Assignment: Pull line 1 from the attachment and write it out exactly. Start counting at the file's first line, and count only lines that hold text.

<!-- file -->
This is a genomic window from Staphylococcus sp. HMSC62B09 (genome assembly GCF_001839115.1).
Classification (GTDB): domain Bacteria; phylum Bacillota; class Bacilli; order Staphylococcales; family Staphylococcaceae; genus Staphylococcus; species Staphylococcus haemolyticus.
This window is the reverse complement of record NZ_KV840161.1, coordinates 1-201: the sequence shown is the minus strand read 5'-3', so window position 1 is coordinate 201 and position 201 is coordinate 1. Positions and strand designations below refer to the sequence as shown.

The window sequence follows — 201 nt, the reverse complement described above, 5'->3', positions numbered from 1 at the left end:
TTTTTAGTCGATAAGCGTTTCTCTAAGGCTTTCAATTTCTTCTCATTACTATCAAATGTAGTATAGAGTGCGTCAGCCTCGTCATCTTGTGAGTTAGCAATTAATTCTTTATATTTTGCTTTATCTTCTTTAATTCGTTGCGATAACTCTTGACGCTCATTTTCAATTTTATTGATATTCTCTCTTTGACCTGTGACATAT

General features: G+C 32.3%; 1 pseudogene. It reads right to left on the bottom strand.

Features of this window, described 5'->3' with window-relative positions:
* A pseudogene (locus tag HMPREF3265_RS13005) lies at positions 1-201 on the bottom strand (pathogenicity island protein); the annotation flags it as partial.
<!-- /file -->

This is a genomic window from Staphylococcus sp. HMSC62B09 (genome assembly GCF_001839115.1).